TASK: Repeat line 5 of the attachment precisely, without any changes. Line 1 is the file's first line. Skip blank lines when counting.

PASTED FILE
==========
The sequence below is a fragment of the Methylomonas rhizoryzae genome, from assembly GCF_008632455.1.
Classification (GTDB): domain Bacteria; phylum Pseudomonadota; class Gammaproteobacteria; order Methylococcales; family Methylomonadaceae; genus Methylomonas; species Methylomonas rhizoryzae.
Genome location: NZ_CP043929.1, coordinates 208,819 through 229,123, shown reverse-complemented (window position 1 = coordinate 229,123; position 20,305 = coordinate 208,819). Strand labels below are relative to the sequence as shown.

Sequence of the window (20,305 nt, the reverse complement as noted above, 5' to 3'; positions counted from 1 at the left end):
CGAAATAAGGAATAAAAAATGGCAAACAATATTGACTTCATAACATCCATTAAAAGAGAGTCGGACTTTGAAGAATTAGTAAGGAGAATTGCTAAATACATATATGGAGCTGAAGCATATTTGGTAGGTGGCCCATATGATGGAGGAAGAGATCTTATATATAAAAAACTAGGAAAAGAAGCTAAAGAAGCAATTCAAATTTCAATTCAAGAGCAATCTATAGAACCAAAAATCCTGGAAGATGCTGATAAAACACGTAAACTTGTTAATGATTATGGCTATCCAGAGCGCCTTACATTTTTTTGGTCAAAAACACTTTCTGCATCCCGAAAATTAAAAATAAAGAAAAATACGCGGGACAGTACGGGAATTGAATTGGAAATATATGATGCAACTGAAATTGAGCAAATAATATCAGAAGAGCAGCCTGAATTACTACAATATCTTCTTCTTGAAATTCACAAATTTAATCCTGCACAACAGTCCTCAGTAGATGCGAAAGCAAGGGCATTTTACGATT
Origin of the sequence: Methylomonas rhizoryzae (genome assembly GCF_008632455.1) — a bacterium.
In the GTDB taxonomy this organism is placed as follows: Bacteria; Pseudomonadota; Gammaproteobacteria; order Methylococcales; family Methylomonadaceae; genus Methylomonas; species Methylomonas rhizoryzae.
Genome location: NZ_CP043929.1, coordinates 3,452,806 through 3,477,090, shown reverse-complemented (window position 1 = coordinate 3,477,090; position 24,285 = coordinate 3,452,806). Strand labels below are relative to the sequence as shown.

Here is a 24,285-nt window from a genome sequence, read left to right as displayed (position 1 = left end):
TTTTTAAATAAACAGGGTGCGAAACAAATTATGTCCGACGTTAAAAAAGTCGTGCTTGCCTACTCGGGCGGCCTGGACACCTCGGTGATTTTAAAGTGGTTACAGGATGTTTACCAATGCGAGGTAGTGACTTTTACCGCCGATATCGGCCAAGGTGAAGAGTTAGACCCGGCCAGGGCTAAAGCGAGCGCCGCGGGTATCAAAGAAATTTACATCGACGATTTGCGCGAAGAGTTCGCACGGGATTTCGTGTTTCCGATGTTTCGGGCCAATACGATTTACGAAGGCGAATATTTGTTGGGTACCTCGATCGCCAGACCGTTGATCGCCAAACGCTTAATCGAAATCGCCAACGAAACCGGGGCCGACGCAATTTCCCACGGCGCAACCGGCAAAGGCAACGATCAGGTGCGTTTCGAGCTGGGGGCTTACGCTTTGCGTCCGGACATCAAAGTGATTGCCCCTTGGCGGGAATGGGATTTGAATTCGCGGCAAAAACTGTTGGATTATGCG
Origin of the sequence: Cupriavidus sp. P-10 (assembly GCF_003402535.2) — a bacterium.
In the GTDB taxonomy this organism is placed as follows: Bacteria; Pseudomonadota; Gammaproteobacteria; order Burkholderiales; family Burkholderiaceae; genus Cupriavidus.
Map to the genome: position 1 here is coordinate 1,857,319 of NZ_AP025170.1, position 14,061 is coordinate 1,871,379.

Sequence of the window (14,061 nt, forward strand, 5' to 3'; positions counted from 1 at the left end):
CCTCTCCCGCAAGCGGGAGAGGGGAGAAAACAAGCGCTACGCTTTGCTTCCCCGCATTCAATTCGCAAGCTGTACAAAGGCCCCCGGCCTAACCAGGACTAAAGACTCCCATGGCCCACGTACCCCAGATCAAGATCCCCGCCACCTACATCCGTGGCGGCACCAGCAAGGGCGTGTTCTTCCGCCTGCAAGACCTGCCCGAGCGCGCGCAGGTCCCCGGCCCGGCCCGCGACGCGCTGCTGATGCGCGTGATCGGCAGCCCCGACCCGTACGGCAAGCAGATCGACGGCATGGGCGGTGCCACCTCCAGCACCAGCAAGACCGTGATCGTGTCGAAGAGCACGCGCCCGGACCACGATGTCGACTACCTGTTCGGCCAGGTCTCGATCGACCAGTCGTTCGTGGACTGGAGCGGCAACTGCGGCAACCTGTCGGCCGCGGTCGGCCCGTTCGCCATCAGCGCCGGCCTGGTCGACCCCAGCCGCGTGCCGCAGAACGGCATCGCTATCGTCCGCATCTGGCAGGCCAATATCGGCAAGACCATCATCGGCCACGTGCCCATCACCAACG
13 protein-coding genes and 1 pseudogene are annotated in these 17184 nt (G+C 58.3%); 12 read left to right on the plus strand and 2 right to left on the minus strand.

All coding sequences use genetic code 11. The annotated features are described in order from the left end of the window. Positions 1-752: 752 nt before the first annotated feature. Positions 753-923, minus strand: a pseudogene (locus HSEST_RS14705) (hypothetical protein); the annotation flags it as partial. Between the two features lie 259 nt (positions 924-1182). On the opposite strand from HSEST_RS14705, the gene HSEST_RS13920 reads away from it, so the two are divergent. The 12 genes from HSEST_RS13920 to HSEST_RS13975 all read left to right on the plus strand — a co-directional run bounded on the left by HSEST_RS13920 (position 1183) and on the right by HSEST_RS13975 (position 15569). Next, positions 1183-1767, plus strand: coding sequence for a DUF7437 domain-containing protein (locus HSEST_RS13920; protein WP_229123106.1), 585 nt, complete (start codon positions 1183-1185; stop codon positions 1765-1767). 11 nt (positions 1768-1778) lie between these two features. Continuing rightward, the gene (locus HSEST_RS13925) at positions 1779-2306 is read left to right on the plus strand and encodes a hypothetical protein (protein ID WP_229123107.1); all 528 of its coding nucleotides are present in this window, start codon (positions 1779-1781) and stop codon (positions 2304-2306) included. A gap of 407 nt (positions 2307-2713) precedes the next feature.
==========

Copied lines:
CGAAATAAGGAATAAAAAATGGCAAACAATATTGACTTCATAACATCCATTAAAAGAGAGTCGGACTTTGAAGAATTAGTAAGGAGAATTGCTAAATACATATATGGAGCTGAAGCATATTTGGTAGGTGGCCCATATGATGGAGGAAGAGATCTTATATATAAAAAACTAGGAAAAGAAGCTAAAGAAGCAATTCAAATTTCAATTCAAGAGCAATCTATAGAACCAAAAATCCTGGAAGATGCTGATAAAACACGTAAACTTGTTAATGATTATGGCTATCCAGAGCGCCTTACATTTTTTTGGTCAAAAACACTTTCTGCATCCCGAAAATTAAAAATAAAGAAAAATACGCGGGACAGTACGGGAATTGAATTGGAAATATATGATGCAACTGAAATTGAGCAAATAATATCAGAAGAGCAGCCTGAATTACTACAATATCTTCTTCTTGAAATTCACAAATTTAATCCTGCACAACAGTCCTCAGTAGATGCGAAAGCAAGGGCATTTTACGATT